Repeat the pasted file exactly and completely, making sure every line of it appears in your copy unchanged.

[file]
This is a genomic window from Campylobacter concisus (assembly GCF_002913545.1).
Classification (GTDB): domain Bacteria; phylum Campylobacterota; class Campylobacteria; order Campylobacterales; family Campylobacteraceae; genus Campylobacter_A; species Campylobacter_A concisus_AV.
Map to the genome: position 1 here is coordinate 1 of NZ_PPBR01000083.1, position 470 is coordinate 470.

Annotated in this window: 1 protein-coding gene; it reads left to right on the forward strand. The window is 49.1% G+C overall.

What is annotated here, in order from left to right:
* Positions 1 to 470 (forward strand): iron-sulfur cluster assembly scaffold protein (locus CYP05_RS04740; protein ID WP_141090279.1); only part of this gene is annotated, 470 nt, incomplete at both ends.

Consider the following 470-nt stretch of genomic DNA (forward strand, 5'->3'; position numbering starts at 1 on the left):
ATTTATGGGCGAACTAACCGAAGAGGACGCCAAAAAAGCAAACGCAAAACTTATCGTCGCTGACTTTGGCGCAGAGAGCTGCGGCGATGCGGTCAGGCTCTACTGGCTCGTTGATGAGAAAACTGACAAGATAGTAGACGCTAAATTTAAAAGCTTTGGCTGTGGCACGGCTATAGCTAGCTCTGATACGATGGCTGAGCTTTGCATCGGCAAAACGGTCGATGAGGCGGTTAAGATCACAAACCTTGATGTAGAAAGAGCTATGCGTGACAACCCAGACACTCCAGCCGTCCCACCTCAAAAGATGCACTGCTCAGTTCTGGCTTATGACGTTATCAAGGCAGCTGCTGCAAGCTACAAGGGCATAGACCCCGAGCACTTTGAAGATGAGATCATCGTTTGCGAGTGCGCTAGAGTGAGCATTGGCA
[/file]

This is a genomic window from Campylobacter concisus (assembly GCF_002913545.1).
Classification (GTDB): domain Bacteria; phylum Campylobacterota; class Campylobacteria; order Campylobacterales; family Campylobacteraceae; genus Campylobacter_A; species Campylobacter_A concisus_AV.
Map to the genome: position 1 here is coordinate 1 of NZ_PPBR01000083.1, position 470 is coordinate 470.

Annotated in this window: 1 protein-coding gene; it reads left to right on the forward strand. The window is 49.1% G+C overall.

What is annotated here, in order from left to right:
* Positions 1 to 470 (forward strand): iron-sulfur cluster assembly scaffold protein (locus CYP05_RS04740; protein ID WP_141090279.1); only part of this gene is annotated, 470 nt, incomplete at both ends.

Consider the following 470-nt stretch of genomic DNA (forward strand, 5'->3'; position numbering starts at 1 on the left):
ATTTATGGGCGAACTAACCGAAGAGGACGCCAAAAAAGCAAACGCAAAACTTATCGTCGCTGACTTTGGCGCAGAGAGCTGCGGCGATGCGGTCAGGCTCTACTGGCTCGTTGATGAGAAAACTGACAAGATAGTAGACGCTAAATTTAAAAGCTTTGGCTGTGGCACGGCTATAGCTAGCTCTGATACGATGGCTGAGCTTTGCATCGGCAAAACGGTCGATGAGGCGGTTAAGATCACAAACCTTGATGTAGAAAGAGCTATGCGTGACAACCCAGACACTCCAGCCGTCCCACCTCAAAAGATGCACTGCTCAGTTCTGGCTTATGACGTTATCAAGGCAGCTGCTGCAAGCTACAAGGGCATAGACCCCGAGCACTTTGAAGATGAGATCATCGTTTGCGAGTGCGCTAGAGTGAGCATTGGCA